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  1. Vol. 73 No. 8, p. 2364-2374
     
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doi:10.2527/1995.7382364x

Determination of apparent ileal amino acid digestibility in barley and canola meal for pigs with the direct, difference, and regression methods.

  1. M Z Fan and
  2. W C Sauer
  1. Department of Animal Science, University of Alberta, Edmonton, Canada.

Abstract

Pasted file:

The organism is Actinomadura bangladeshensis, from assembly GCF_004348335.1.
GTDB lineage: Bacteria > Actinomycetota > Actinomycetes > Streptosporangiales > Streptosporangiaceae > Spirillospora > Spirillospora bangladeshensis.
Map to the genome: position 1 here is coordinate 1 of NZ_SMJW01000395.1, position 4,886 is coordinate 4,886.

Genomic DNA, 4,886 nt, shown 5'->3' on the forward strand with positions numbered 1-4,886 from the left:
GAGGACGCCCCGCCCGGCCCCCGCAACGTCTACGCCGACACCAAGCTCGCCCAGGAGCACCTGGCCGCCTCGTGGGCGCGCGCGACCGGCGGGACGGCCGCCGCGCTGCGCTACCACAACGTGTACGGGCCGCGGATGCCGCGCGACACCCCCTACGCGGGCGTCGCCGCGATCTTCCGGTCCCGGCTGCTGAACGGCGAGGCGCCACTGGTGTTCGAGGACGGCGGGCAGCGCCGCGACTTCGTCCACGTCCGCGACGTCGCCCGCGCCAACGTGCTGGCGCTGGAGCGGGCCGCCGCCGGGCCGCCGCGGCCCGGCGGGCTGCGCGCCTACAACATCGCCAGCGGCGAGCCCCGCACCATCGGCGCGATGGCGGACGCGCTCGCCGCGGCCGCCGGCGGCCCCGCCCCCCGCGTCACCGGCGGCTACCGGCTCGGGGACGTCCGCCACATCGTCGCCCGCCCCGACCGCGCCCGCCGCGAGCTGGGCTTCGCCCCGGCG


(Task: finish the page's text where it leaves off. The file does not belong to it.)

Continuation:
Three methods were evaluated for the determination of apparent ileal digestibility values of amino acids in feedstuffs with a low protein (barley, 10.2% CP) and a high protein content (canola meal, 38.2% CP). Five barrows, average initial BW 40 kg, were fitted with a simple T-cannula at the distal ileum and fed five diets according to a 5 x 5 Latin square design. Diet 1 contained 42.7% canola meal providing the sole source of dietary amino acids. Diets 2, 3, and 4 contained three graded levels of barley (22.5, 45.0, and 67.5%, respectively) and three graded levels of canola meal (36.6, 30.5, and 24.4%, respectively). Diet 5 contained 90.0% barley, which provided the sole source of dietary amino acids. With the exception of diet 5, the diets were formulated to contain 16% CP. Chromic oxide (.4%) was included as the digestibility marker. The pigs were fed twice daily, equal amounts, at 0800 and 2000. The dietary allowance was 1,800 g/d. Each experimental period comprised 8 d. Ileal digesta were collected for a total of 24 h during d 7 and 8 at 2-h intervals. Apparent ileal digestibility values of amino acids in barley were determined with the direct method from diet 5, with the difference method from diets 2, 3, and 4, and with the regression method from diets 1, 2, 3, and 4. Digestibility values of amino acids in canola meal were determined with the direct method from diet 1, with the difference method from diets 2, 3, and 4, and with the regression method from diets 1, 2, 3, and 4. There were no differences (P < .05) in the digestibility values in barley between the difference method when barley was included at 67.5% in the diet and the regression method. However, the digestibility values were lower (P < .05 or < .10) when these were determined with the direct method. There were no differences (P > .05) in the digestibility values of canola meal when these were determined with the direct method, the difference method, when canola meal was included at 36.6% in the diet, and the regression method. In conclusion, amino acid digestibility values in feedstuffs with a low protein content should be determined with the difference or regression methods rather than with the direct method. Amino acid digestibility values in feedstuffs with a high protein content can be determined with either method.

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